BCYC to share building with charter school

by / 0 Comments / 112 View / May 9, 2016

By Lindsay Starr Platt, Correspondent

On May 3 at Belton City Council during the public comments portion of the meeting, a Belton resident spoke on an issue of public safety. The need for lowering the speed limit in certain residential areas was addressed to the council.

“Here in Belton, I noticed that there are no sidewalks where I live on Matador in Dunn’s Canyon residential area,” commented George Barrett, Belton resident. “And without sidewalks, the speed limit should be reduced from 30 to 20 miles per hour. It is dangerous and the kids they do not pay attention to traffic.”

City Manager, City of Belton, Sam Listi presented the consideration for the City Manager to execute an amendment to the lease agreement with Belton Christian Youth Center (BCYC) for the Orenda/ Nolan Creek Charter School. The charter school would be located in the building currently occupied by BCYC and would still be available after school hours to facilitate for after-school care. It is estimated that 40% of students attending the charter school would stay after school and attend BCYC’s after-school program. The motion was carried three-to-one. Council Member, Jerri Gauntt stated her concerns about this motion being the best use of public land.

The routine items on the consent agenda were all approved by city council, to include the minutes of the previous meetings, the reappointment to the Board of Directors of the Texas Dormitory Finance Authority and an amendment in revenues for the Tax Increment Reinvestment Zone (TIRZ) operating budget.

Cynthia Hernandez, Executive Director, Belton Economic Development Corporation, presented to the council the consideration of authorizing a one-year extension of a land grant to the Wire Ropes Development Agreement. The motion was carried and passed unanimously.

The motion was carried to consider authorizing the purchase of software and equipment for the City of Belton to move to a virtual server environment. Chris Brown, Acting Director of Technology, City of Belton, presented to the council that this purchase would be made through the Department of Information Resources contract at a cost of $105,466.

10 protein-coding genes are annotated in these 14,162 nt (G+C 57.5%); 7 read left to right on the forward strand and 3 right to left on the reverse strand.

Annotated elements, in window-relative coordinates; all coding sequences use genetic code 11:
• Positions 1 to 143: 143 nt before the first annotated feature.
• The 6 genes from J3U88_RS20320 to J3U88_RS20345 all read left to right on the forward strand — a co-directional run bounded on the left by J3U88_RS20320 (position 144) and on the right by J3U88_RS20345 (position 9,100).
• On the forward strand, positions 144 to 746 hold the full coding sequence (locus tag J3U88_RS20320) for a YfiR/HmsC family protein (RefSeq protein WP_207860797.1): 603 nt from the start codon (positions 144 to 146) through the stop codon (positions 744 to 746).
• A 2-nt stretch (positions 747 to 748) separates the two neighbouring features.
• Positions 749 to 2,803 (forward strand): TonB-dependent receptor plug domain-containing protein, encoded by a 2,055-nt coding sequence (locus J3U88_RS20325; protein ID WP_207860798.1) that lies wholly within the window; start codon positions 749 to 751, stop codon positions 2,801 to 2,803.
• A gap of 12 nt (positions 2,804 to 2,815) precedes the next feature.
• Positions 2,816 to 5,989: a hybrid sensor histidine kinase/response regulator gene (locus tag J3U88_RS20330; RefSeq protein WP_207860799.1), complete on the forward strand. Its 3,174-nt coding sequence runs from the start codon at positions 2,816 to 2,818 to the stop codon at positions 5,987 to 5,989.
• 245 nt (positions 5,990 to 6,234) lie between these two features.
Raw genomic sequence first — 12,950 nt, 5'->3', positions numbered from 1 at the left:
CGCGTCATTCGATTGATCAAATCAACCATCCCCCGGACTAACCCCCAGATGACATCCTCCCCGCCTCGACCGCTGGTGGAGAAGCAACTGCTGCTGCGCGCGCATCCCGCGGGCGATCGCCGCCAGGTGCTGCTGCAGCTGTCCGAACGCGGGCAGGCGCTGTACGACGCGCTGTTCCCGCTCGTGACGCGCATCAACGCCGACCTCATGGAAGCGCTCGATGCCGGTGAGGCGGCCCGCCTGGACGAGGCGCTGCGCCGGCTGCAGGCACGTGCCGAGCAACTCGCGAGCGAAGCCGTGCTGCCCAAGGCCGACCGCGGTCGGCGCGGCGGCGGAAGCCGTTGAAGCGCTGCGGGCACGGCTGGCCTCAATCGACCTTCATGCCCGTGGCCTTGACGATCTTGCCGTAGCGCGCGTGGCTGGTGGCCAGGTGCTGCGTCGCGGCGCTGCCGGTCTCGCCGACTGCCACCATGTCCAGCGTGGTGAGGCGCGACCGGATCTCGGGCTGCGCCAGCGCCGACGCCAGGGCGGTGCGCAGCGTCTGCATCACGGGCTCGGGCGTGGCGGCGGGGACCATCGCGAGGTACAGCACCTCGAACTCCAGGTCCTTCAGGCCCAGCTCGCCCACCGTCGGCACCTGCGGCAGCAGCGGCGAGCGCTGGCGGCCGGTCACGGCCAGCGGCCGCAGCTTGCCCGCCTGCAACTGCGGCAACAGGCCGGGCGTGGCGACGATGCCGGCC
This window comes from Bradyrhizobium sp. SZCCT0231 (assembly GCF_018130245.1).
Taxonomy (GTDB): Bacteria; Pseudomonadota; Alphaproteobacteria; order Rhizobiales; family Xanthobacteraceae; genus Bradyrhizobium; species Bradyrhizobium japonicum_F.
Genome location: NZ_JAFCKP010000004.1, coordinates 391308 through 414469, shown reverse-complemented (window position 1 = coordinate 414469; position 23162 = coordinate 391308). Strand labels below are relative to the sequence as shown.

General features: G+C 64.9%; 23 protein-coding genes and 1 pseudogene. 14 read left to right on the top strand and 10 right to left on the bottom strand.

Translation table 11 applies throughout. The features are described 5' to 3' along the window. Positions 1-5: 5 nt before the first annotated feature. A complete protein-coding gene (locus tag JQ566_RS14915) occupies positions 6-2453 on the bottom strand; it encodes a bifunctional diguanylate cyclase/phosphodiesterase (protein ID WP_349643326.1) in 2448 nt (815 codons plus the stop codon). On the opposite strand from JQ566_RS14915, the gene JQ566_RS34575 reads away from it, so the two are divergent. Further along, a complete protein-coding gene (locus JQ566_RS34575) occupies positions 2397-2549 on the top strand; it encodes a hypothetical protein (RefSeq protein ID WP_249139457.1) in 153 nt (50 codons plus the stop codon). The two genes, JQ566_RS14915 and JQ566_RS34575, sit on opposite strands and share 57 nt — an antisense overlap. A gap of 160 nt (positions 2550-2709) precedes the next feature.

Also approved, was the authorization of Façade Improvement Grants and an amendment to the TIRZ budget. The motion was carried to approve the grants for Cedon Realty, 209 East Central Avenue; Camden Enterprises, 112 North Main Street and Cochran, Blair and Potts, 221 East Central Avenue.

A zoning change from Agricultural to Planned Development Commercial-1 Zoning District was approved for a recreational vehicle (RV) park on the east side of South Interstate Highway 35. Council members agreed this type of development would be much needed to serve the needs of visitors to the Bell County Expo Center and for contract employees that need to stay for several weeks for projects.

Also approved three-to-one was the consideration for the final plat for Hubbard Branch, Phase I. Hubbard Branch is a planned residential development that will be located on the North Side of FM 436, east of Loop 121. Council member, Guantt was opposed stating her concerns on the development lacking parkland and greenspace.

An item on the agenda was rescheduled to May 10 to hold a public hearing to consider the final plat for Highland Estates, Phase III.